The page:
You may have heard that the University of California (UC) system has officially made SAT/ACT testing optional in their admissions process. The system’s stated goal with this new policy is to eliminate the need for these tests altogether within the next five years.
By the accounts we have read, the UC system hopes to increase socioeconomic diversity on its campuses through this new measure.
Here, we will address eight questions we have received from families of rising high school juniors and seniors regarding the UCs’ new policies.
*Please note: these are unprecedented times in the college admissions process, and information can change daily. If we miss anything in our responses below, please do not hesitate to reach out and we will release a correction.*
“Test optional” means that students can submit exam scores to a test-optional college if they would like to, but don’t have to in order to be considered for admissions.
Unfortunately, “test optional” does not mean the UCs are “not counting” the ACT or SAT — at least not yet. It’s also too soon to tell how this policy will actually play out in practice over the next few admissions seasons. Logistics will have to be discussed and implemented before the UCs can fully free themselves from the ACT and SAT. Since it’s too soon to tell how this will play out, it is likely in most students’ best interest to continue as planned with taking either the ACT or SAT.
No, the UCs will not be easier to get into with test optional policies. However, the UCs will not necessarily be more difficult to get into, either.
Based upon historical trends from the liberal arts colleges that implemented test-optional policies, the new UC policy will likely increase the number of applications and lower the UC’s overall acceptance rate in the immediate future. Although applications may increase, the UCs won’t necessarily be more difficult to get into. More applications may come from students who are applying on a whim since the SAT/ACT policy has become relaxed. Many of these students may not fit the academic profile of competitive UC applicants. Therefore, these policies will likely not significantly increase the competition amongst competitive UC students.
If your student has the physical and financial means to take the SAT or ACT and a nice, quiet place to take the exams in case they’re administered online during the quarantine, then your student should still take either the ACT or the SAT. If the score falls within the historical range of your student’s choice UC campus, then your student should still submit that score. Given that college admissions requirements are more varied than ever, if your student wants to go to a school outside the UC system than taking either the SAT or ACT is still in his or her best interest. As we see some further data on admissions on UC campuses and campuses across the country in coming years, this recommendation may change.
The policy itself neither helps nor hurts at-risk students. However, the execution of this policy will determine whether the UCs reach their goal.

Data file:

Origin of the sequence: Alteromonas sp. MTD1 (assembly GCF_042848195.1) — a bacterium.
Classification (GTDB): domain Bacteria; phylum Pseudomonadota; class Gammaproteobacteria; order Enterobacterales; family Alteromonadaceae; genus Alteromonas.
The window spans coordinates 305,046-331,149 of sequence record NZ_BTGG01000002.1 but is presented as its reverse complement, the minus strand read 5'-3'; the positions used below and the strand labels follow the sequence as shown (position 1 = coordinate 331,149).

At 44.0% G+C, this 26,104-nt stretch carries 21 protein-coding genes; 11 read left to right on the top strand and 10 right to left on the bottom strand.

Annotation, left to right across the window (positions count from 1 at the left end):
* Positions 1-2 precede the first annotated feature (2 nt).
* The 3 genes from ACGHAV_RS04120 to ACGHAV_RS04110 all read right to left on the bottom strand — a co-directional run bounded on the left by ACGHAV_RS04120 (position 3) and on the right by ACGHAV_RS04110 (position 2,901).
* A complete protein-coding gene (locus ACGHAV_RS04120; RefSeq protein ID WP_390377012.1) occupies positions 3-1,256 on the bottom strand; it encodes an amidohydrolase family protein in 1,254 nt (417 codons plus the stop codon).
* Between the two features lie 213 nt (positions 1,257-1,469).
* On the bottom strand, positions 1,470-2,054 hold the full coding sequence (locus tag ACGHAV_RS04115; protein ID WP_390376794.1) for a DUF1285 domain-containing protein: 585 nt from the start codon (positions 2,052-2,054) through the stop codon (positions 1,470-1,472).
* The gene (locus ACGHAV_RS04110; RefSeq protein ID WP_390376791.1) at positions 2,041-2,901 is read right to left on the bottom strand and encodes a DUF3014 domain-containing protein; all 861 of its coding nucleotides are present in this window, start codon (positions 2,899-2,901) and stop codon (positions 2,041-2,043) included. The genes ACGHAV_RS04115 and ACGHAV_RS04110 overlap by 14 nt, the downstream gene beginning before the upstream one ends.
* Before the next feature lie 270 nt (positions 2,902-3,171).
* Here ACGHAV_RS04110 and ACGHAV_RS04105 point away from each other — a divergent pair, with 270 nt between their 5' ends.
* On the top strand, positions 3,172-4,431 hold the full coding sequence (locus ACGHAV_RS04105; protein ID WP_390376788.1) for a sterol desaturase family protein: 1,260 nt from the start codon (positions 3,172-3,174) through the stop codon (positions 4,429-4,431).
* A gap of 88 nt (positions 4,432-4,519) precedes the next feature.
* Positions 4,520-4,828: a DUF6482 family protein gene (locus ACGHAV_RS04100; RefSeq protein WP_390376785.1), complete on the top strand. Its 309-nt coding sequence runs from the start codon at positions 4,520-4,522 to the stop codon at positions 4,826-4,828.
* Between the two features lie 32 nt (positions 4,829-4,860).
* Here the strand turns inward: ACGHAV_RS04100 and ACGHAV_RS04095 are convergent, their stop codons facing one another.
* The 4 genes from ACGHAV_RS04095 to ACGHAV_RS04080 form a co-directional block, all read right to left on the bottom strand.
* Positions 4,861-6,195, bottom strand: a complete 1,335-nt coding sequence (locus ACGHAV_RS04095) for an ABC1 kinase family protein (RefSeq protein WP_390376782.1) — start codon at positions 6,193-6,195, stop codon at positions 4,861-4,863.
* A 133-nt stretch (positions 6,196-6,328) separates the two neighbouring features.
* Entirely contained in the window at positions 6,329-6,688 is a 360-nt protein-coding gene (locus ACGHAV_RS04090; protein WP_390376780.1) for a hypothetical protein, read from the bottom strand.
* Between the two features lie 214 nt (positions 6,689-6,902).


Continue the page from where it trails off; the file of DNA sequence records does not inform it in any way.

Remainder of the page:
While the ACT and SAT may have significant flaws in their distribution and content, it is unclear whether standardized testing serves as a detriment to at-risk student populations in every circumstance. In spite of their public declaration against the ACT and SAT, the UCs’ own research has shown that both tests are beneficial for contextualizing a student’s overall high school experience for admissions. UC Merced in particular has found success with using the tests to establish a socioeconomically diverse student body, and does not approve of this new policy change.
In five years, the UCs plan to release their own, proprietary standardized test and completely eliminate the ACT/SAT from their admissions process. Even if they eliminate their dependence on the SAT and ACT, it seems they do not intend to limit their dependence on standardized testing. In one unfortunate scenario, students in five years who apply to UC campuses and other non-UC schools may have to take both the UC proprietary test and the SAT or ACT. This would be difficult for all students regardless of their background.
Given the money and resources it takes to develop high-quality standardized tests, we anticipate the UC system will not be able to successfully implement a new standardized test in five years. In the past, the UCs have been careful about implementing changes in their admissions policies to protect students. This five-year plan seems more aggressive than plans they have instituted in the past.
We recommend speaking to your college or guidance counselor to discuss testing options that fit your student’s needs in context of grades and extracurriculars. The SAT and ACT have historically provided contextual evidence of a student’s academic merits for a particular school. Test scores have also been one of only a few numerical data points for admissions offices to reference. A counselor will help you determine whether submitting an application without these test scores is in the best interest of your student. As mentioned, we anticipate that taking and submitting ACT/SAT scores will still be the best idea in the immediate future for most students.